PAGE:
The AAMC requires that evaluations be performed by a qualified professional in the area of disability or impairment for which you are seeking accommodations. The professional should have comprehensive training and experience in the assessment and diagnosis of the disability or impairment in question. Simply having a particular degree or license does not necessarily mean that the professional has the training and experience in the appropriate area that is required for your assessment. Qualified professionals/evaluators should act in accordance with relevant state board regulations and laws that may be applicable to them in their practice. Please note that qualified professionals/evaluators should be independent (i.e., not relatives or employers of the applicant, even if otherwise qualified) and should have personally evaluated you.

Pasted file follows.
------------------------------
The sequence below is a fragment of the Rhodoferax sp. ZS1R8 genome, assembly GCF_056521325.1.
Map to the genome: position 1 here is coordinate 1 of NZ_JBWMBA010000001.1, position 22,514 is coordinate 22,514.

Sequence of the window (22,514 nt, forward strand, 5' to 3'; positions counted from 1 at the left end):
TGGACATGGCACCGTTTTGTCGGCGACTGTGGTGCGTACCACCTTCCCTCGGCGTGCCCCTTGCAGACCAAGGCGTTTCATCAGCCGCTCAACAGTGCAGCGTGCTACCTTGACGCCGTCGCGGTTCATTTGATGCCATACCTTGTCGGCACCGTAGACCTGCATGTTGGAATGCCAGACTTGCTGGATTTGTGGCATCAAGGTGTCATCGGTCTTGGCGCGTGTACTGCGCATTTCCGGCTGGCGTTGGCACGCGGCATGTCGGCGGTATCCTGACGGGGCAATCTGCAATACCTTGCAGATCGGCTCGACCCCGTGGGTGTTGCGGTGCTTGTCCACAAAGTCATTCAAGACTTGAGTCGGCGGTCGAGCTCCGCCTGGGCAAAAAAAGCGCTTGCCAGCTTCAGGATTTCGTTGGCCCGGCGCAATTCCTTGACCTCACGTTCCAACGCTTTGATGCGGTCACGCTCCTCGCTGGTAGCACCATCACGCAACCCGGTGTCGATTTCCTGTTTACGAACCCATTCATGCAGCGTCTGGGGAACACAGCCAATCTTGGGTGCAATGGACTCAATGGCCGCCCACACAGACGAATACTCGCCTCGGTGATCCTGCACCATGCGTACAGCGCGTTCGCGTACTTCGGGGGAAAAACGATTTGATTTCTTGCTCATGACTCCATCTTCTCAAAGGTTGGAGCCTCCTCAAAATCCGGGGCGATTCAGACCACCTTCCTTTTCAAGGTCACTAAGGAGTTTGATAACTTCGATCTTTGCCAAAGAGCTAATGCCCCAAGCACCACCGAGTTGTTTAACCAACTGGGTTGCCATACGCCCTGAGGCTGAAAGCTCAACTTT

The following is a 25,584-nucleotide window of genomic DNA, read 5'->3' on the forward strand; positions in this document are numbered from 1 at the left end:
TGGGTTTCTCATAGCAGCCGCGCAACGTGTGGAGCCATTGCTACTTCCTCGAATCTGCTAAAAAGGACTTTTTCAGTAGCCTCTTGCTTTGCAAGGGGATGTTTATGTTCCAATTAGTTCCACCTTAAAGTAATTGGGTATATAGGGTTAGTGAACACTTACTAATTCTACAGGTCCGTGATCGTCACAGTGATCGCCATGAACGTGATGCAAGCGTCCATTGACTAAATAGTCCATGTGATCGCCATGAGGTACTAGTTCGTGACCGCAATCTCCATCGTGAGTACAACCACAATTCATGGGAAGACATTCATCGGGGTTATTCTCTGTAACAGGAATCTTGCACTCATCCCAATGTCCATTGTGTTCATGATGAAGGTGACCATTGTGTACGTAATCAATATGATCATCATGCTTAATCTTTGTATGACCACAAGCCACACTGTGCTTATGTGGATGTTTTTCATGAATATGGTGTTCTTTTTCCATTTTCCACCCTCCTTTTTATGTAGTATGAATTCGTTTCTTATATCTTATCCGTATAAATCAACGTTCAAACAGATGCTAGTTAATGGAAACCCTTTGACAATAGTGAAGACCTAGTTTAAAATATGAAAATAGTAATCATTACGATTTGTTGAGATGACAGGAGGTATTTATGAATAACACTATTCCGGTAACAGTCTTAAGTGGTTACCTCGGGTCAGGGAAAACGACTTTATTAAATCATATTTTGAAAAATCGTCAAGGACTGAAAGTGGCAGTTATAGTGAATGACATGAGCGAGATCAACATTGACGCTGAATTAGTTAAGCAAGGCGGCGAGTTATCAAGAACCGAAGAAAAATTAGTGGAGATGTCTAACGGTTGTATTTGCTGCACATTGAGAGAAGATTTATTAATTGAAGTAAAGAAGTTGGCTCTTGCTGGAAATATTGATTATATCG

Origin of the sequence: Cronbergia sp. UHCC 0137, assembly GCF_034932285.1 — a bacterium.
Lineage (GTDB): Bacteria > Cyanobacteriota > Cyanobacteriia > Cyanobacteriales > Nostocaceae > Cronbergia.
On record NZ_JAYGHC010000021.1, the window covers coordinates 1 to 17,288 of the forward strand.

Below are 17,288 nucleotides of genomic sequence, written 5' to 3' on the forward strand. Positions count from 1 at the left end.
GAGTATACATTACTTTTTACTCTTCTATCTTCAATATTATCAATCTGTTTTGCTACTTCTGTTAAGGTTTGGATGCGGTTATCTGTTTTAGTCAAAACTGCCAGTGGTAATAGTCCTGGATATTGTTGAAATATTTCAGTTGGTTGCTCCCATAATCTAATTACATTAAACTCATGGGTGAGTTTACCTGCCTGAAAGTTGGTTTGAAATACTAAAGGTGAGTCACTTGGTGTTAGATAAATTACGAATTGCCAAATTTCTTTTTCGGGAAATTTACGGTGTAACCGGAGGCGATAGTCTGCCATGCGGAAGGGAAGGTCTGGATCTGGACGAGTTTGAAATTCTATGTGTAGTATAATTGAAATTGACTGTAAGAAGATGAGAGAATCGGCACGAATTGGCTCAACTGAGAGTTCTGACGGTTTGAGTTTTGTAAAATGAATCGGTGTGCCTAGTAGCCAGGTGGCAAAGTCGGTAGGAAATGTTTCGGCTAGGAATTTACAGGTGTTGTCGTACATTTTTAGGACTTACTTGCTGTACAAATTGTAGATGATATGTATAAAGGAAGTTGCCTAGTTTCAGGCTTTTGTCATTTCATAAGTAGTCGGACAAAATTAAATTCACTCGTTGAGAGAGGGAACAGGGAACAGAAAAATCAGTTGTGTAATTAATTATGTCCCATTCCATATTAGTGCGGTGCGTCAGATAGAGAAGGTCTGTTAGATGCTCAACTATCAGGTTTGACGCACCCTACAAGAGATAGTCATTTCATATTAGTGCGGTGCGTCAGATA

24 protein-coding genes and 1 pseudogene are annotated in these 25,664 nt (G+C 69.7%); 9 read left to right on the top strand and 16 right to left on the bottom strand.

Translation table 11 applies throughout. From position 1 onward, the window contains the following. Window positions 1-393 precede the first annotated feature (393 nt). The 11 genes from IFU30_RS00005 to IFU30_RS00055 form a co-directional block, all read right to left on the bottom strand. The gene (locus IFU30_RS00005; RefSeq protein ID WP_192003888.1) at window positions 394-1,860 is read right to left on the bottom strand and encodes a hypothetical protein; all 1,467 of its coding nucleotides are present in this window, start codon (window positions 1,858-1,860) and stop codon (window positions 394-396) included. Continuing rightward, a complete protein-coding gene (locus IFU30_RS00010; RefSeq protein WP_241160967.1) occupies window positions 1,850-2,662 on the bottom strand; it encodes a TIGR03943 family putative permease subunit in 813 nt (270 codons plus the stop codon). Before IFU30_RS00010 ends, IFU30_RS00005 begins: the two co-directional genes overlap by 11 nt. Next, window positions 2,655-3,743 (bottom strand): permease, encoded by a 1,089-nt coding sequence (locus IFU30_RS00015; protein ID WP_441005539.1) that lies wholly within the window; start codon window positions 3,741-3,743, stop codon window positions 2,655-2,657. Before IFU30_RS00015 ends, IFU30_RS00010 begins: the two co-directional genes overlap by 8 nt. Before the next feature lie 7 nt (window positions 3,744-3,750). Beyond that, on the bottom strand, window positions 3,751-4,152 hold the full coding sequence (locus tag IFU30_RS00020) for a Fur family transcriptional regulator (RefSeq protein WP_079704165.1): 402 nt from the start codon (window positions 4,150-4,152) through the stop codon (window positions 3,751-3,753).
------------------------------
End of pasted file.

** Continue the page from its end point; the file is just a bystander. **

Please keep in mind that the most appropriate professional to evaluate your current functional limitations may not be in the area of your diagnosis. For example, if your visual disability results in an impairment affecting your ability to read (e.g., you read slowly), your documentation should include an objective assessment of your reading abilities performed by a professional with training and expertise in that area rather than an optometrist or ophthalmologist. As another example, you may have sustained a traumatic brain injury that results in an impairment in your physical functioning (e.g., increased fatigue or headaches when working for prolonged periods) as well as an impairment in your cognitive functioning (e.g., slowed cognitive processing). In this case, a qualified medical professional would evaluate your physical functioning while a professional with training and expertise in the assessment of cognitive functioning (e.g., neuropsychologist) should evaluate the impact of your injury on your cognitive functioning.